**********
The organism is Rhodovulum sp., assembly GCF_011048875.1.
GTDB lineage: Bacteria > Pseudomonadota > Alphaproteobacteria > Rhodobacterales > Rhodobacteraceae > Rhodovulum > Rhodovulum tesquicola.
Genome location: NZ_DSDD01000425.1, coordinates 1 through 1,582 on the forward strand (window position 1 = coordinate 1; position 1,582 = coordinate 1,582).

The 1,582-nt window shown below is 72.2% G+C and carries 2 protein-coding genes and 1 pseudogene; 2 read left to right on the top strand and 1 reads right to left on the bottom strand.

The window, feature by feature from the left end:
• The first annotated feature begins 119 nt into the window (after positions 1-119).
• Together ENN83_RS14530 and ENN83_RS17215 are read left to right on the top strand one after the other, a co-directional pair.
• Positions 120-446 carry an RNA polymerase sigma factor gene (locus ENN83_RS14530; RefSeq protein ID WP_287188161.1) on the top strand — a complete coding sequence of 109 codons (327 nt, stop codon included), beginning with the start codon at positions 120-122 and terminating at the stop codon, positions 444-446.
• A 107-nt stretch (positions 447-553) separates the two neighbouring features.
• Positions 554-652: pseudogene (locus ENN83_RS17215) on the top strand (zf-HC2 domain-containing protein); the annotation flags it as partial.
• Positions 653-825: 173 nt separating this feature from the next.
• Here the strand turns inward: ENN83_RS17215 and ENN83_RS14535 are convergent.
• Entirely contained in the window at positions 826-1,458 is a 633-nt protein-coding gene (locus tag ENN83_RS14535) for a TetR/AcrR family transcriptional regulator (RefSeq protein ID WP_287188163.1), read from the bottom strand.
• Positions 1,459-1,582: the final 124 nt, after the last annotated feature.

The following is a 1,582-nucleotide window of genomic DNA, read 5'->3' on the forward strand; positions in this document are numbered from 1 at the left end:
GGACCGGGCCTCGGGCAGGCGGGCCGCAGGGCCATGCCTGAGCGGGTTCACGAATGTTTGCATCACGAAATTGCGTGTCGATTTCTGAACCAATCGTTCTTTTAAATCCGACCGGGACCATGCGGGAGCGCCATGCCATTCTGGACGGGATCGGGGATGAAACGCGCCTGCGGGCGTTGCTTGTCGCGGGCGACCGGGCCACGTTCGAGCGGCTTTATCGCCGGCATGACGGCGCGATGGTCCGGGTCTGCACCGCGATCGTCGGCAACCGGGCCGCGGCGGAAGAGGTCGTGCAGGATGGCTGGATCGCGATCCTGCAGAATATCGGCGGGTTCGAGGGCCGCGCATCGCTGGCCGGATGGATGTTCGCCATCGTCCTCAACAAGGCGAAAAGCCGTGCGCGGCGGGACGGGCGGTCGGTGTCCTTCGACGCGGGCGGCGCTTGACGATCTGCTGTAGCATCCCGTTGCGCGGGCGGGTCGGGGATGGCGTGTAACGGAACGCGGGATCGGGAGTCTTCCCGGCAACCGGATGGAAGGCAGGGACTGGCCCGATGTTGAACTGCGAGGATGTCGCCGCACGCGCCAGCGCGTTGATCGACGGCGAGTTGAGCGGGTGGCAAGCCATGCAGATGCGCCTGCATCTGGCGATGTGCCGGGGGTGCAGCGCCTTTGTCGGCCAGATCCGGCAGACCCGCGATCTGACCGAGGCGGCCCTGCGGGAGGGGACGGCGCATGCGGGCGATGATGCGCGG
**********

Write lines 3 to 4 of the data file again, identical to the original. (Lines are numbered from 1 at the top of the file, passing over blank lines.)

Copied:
Genome location: NZ_DSDD01000425.1, coordinates 1 through 1,582 on the forward strand (window position 1 = coordinate 1; position 1,582 = coordinate 1,582).

The 1,582-nt window shown below is 72.2% G+C and carries 2 protein-coding genes and 1 pseudogene; 2 read left to right on the top strand and 1 reads right to left on the bottom strand.